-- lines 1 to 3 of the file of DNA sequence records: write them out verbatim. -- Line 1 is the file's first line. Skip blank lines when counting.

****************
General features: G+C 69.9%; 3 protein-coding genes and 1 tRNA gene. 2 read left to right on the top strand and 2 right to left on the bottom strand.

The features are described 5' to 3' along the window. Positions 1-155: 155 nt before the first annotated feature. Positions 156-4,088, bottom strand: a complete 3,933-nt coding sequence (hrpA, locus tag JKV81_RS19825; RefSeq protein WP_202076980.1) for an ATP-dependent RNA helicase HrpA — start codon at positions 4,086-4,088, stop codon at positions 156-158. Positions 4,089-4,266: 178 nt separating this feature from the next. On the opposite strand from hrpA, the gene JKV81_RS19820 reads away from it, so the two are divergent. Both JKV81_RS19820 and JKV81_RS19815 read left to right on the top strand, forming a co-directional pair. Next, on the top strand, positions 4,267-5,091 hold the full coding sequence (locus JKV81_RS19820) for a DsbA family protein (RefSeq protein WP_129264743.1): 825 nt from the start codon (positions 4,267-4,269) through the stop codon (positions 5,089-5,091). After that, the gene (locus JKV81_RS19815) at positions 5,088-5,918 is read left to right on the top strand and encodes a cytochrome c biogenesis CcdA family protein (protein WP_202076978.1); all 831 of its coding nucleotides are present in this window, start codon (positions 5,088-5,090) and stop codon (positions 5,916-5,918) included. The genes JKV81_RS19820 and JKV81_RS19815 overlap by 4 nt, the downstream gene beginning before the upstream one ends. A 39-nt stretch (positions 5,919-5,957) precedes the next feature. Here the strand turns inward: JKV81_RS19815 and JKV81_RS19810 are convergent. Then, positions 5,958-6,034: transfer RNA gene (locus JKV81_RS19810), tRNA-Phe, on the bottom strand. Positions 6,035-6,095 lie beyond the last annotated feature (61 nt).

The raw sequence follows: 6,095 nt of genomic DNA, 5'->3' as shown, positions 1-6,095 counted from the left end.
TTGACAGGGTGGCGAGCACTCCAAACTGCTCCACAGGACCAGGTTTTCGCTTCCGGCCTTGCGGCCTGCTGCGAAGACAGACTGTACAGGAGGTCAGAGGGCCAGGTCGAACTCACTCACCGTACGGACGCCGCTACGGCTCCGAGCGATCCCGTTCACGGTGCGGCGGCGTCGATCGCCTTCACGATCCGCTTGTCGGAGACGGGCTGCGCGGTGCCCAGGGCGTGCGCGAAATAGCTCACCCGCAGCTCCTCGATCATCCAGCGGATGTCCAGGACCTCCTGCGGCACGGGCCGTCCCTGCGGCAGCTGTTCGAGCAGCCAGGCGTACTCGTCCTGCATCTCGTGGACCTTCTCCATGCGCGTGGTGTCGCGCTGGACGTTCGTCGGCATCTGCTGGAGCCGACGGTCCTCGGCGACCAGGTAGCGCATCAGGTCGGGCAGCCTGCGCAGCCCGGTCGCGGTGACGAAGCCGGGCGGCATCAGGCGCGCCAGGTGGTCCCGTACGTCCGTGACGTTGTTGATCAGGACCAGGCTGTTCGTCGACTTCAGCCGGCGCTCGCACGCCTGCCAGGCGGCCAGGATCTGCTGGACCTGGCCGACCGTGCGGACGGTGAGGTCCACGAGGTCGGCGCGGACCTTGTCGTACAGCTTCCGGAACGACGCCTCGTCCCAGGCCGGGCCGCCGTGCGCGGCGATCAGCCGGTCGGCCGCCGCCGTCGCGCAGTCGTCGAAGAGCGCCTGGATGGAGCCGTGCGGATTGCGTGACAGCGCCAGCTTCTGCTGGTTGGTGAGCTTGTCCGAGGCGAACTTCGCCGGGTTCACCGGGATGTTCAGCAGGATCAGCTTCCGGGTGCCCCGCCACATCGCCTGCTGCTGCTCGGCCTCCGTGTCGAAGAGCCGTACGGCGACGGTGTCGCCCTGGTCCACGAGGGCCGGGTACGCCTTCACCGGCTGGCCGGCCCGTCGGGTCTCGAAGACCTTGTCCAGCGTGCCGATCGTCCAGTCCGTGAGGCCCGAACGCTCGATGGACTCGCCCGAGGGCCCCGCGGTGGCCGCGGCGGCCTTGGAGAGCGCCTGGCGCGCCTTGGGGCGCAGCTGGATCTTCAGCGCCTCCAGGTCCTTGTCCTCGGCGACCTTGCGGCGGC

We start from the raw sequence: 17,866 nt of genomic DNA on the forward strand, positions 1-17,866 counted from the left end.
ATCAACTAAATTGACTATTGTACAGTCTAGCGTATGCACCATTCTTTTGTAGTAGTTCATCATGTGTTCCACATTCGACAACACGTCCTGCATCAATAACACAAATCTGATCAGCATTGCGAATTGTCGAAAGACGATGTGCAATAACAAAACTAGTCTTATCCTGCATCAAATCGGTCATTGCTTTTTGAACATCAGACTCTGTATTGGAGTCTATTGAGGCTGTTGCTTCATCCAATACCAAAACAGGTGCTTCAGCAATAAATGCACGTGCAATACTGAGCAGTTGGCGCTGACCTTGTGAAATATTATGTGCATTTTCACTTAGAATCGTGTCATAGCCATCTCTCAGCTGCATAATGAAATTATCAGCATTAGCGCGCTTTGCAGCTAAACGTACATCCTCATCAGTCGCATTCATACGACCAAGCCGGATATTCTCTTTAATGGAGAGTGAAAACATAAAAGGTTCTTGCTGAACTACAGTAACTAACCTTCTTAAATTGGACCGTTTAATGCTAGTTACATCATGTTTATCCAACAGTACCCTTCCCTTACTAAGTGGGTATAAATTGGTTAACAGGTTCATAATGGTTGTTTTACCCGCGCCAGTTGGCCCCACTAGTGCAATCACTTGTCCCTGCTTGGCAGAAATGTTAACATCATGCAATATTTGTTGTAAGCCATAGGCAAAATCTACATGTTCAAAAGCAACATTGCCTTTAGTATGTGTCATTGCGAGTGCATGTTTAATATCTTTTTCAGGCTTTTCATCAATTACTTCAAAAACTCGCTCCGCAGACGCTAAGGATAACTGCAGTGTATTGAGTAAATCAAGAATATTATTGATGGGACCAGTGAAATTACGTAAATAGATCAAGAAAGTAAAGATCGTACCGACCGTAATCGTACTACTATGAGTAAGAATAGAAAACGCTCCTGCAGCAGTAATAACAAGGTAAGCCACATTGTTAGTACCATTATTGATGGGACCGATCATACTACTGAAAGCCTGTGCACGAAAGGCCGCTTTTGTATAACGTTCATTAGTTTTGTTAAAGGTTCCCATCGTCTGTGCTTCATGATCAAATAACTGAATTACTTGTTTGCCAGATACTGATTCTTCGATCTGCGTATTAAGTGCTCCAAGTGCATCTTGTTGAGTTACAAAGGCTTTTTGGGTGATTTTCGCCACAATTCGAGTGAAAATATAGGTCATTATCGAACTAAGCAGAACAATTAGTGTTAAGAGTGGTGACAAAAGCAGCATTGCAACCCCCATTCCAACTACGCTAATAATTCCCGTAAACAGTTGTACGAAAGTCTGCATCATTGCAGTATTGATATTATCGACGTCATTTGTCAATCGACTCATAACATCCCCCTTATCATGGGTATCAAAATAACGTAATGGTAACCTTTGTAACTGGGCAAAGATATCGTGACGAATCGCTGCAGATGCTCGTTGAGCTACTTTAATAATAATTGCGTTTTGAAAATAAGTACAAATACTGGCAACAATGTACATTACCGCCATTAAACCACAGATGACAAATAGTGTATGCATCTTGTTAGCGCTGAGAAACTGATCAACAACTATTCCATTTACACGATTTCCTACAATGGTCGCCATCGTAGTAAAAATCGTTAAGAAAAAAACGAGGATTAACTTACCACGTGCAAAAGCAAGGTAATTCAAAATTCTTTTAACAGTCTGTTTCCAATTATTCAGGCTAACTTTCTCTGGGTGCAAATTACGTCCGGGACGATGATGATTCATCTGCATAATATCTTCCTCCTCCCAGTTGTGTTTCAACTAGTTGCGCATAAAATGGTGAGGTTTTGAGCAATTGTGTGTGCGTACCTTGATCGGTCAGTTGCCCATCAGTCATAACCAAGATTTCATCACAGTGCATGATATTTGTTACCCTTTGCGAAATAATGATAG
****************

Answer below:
General features: G+C 69.9%; 3 protein-coding genes and 1 tRNA gene. 2 read left to right on the top strand and 2 right to left on the bottom strand.

The features are described 5' to 3' along the window. Positions 1-155: 155 nt before the first annotated feature. Positions 156-4,088, bottom strand: a complete 3,933-nt coding sequence (hrpA, locus tag JKV81_RS19825; RefSeq protein WP_202076980.1) for an ATP-dependent RNA helicase HrpA — start codon at positions 4,086-4,088, stop codon at positions 156-158. Positions 4,089-4,266: 178 nt separating this feature from the next. On the opposite strand from hrpA, the gene JKV81_RS19820 reads away from it, so the two are divergent. Both JKV81_RS19820 and JKV81_RS19815 read left to right on the top strand, forming a co-directional pair. Next, on the top strand, positions 4,267-5,091 hold the full coding sequence (locus JKV81_RS19820) for a DsbA family protein (RefSeq protein WP_129264743.1): 825 nt from the start codon (positions 4,267-4,269) through the stop codon (positions 5,089-5,091). After that, the gene (locus JKV81_RS19815) at positions 5,088-5,918 is read left to right on the top strand and encodes a cytochrome c biogenesis CcdA family protein (protein WP_202076978.1); all 831 of its coding nucleotides are present in this window, start codon (positions 5,088-5,090) and stop codon (positions 5,916-5,918) included. The genes JKV81_RS19820 and JKV81_RS19815 overlap by 4 nt, the downstream gene beginning before the upstream one ends. A 39-nt stretch (positions 5,919-5,957) precedes the next feature. Here the strand turns inward: JKV81_RS19815 and JKV81_RS19810 are convergent. Then, positions 5,958-6,034: transfer RNA gene (locus JKV81_RS19810), tRNA-Phe, on the bottom strand. Positions 6,035-6,095 lie beyond the last annotated feature (61 nt).

The raw sequence follows: 6,095 nt of genomic DNA, 5'->3' as shown, positions 1-6,095 counted from the left end.